Ten years ago, there was a great deal of skepticism about wireless delivery systems for fast and efficient multimedia applications. But as the technology improves, with a flurry of activity by many companies including Philips NV, GEE Macron Ltd and Hewlett Packard Co, many in the industry are in bullish mood, particularly about the possibilities […]
Ten years ago, there was a great deal of skepticism about wireless delivery systems for fast and efficient multimedia applications. But as the technology improves, with a flurry of activity by many companies including Philips NV, GEE Macron Ltd and Hewlett Packard Co, many in the industry are in bullish mood, particularly about the possibilities of high speed multimedia access to the internet. Analog telephone transmission speeds are inadequate for video, graphics and high-fidelity sound so the race is on to find cost-effective, fast delivery systems. While Cable and satellite delivery systems are clearly in the running, many believe that radio delivery has added benefits. Wireless cable company AT (American Telecasting Inc.) is offering high-speed internet access. The company has approximately 145,000 video customers in 30 markets and is pursuing small to mid-sized businesses that want local area network-based internet access. With our low infrastructure costs and an ability to get to small penetration levels early, wireless cable is ideally situated to get in front of cable and the high-speed marketplace, says Robert Hostetler, president and chief executive officer of AT.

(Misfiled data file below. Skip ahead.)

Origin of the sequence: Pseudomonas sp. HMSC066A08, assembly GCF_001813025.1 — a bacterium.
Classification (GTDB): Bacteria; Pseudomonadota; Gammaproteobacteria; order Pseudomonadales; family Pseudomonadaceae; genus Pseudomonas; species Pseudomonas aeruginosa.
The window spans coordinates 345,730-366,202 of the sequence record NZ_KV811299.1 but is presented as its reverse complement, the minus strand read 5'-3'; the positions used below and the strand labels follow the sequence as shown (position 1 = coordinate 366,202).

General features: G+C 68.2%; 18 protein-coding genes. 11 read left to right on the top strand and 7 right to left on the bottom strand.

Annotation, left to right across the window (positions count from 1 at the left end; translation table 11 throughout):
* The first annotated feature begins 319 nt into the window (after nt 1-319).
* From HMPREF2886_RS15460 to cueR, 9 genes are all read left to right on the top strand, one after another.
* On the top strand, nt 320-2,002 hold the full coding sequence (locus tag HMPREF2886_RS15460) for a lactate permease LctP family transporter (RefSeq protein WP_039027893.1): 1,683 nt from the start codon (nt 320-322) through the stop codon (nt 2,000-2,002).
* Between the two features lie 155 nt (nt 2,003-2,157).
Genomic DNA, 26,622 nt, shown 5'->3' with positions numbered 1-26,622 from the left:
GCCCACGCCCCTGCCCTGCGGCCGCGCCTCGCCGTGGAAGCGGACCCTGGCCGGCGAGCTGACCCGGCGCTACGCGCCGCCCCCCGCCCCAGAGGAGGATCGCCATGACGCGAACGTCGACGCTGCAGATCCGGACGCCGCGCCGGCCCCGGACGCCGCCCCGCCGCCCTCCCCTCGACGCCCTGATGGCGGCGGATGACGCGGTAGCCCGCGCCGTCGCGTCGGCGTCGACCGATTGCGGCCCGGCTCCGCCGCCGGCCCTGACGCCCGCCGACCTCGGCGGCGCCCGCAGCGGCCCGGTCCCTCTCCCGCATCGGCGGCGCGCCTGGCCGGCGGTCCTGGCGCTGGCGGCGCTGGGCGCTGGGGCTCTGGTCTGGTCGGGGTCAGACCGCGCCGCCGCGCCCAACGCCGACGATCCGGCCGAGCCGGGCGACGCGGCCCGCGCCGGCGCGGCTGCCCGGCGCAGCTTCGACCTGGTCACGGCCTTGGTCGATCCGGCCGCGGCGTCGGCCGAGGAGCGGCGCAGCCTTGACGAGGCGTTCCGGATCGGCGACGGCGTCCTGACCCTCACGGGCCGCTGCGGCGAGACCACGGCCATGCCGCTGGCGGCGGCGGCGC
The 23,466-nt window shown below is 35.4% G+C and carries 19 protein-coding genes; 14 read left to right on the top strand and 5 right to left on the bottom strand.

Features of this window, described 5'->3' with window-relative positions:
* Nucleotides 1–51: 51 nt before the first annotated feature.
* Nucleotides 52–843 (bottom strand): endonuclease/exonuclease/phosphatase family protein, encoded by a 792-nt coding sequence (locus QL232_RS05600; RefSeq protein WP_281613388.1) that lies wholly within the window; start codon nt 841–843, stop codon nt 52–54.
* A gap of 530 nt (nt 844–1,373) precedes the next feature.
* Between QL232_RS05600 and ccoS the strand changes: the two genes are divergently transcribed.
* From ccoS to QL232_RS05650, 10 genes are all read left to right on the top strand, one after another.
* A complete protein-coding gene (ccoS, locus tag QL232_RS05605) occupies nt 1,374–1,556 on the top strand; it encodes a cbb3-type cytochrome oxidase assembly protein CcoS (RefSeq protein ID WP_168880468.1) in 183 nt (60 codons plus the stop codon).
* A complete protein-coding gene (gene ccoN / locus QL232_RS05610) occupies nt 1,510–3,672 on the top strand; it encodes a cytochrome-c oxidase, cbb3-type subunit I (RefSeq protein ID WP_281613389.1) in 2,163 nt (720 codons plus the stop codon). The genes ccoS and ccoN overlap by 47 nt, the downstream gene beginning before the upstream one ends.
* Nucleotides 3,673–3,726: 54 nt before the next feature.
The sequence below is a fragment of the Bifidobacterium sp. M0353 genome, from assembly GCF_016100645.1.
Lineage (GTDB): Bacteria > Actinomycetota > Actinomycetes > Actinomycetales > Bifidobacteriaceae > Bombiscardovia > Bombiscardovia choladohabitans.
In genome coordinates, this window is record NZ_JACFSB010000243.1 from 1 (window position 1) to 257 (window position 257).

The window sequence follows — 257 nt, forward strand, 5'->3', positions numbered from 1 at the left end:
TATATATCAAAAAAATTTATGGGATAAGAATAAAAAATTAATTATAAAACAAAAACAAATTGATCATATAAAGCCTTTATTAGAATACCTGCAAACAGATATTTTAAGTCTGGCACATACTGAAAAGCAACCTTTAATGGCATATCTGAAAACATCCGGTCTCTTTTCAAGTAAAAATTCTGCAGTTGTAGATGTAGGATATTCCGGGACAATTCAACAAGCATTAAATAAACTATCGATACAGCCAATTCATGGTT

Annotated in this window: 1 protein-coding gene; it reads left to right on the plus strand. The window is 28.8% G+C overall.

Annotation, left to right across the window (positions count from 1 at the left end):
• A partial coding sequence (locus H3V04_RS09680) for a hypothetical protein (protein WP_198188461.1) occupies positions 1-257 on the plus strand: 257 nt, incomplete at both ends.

By Fiona Keating
MMDS (Multichannel Multipoint Distribution System) operators will have to compete against cable providers when they launch video services. But as Matthew Oristano, chairman of People’s Choice TV, a wireless cable company suggests, the set-up costs can be much lower. MMDS opponents are quick to point out the limited penetration capabilities of a single MMDS data channel. But MMDS companies are targeting slow access problems by researching the area of greater bandwidth efficiency. Of particular interest is the use of sectored antennae as a means of achieving reuse of the radio spectrum. Because of the overlap of beams, sectorization is of limited use as a means of expanding the user base among household customers. A specific business can be easily targeted, however, with a frequency within a single sectored beam. Another business can be provided with dedicated services over the same frequency from a separate beam. Antenna manufacturers are working on developing more advanced beam targeting capabilities such as active array, where frequency reuse can be applied across the full market base, greatly increasing the number of potential customers per data channel.